Sunday, November 16, 2008

More Clarity on Ranges

A new DeucesCracked series, "Hand Readers," gave me a few more ideas on how to develop ranges. The gist of it is that analytical thinking and deductive reasoning are your primary tools in narrowing down an opponent's likely holding.

This is nothing groundbreaking, but it does reinforce the thought processes you should be going through as you develop a read.

The video recommends going through six steps: identify opponent, construct preflop hand range, note actions so far, determine what action we desire given our holding, evaluate how opponent will respond to our actions, and construct a multi-street plan.

Of course I'm not ready to go through each of these steps in every hand, but they create a framework for starting with a wide preflop range and eliminating potential hands from that range as the hand progresses. The video's coaches also correctly point out that you shouldn't second-guess yourself: as the hand moves forward, an opponent's range can only get smaller.

I picture a flow chart in my mind, like the one shown in the first Dogisheads UP video. Each of an opponent's actions from preflop onward characterize his holding until you arrive at a small enough selection of hand combinations that you can use to make correct folds, calls or raises when bigger bets go in.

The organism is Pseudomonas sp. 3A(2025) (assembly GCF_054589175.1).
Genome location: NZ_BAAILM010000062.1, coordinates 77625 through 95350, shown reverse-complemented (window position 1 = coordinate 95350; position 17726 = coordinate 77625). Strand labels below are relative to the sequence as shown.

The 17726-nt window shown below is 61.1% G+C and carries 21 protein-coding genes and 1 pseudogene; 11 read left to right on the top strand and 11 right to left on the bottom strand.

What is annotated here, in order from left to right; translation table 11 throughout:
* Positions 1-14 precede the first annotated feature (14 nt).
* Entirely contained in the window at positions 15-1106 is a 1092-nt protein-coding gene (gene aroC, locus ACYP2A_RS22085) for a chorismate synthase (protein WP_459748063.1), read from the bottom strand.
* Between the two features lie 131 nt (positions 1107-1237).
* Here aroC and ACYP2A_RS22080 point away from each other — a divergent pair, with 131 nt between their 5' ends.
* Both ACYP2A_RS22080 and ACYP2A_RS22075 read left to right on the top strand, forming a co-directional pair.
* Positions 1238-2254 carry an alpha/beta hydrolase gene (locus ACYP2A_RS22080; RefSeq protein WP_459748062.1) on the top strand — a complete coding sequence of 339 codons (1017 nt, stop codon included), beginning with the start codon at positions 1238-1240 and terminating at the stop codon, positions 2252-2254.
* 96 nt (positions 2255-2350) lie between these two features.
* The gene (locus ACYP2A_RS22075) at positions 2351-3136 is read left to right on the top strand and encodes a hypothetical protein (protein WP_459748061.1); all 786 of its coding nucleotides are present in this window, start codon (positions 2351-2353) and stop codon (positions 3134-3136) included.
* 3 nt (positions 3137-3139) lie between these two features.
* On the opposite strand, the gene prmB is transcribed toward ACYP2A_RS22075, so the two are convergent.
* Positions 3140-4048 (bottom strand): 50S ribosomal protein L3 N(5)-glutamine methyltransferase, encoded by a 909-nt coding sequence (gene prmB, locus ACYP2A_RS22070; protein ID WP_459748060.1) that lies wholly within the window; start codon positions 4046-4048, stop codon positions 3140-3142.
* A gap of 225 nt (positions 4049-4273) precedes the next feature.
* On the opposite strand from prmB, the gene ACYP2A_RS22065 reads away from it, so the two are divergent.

As for my struggles with evaluating hand ranges heads-up against loose opponents, I plan to focus more on creating accurate ranges rather than abandoning the process and trying to play based on feel.

Against an opponent who never folds to continuation bets, I know his range isn't narrowed at all by my bet on the flop. Against an opponent who will raise any top pair or draw, I can eliminate his lower-pair hands and call more often. Against an opponent who bets the river whenever it's checked to him, I can induce more bluffs or consider price-setting blocking bets.

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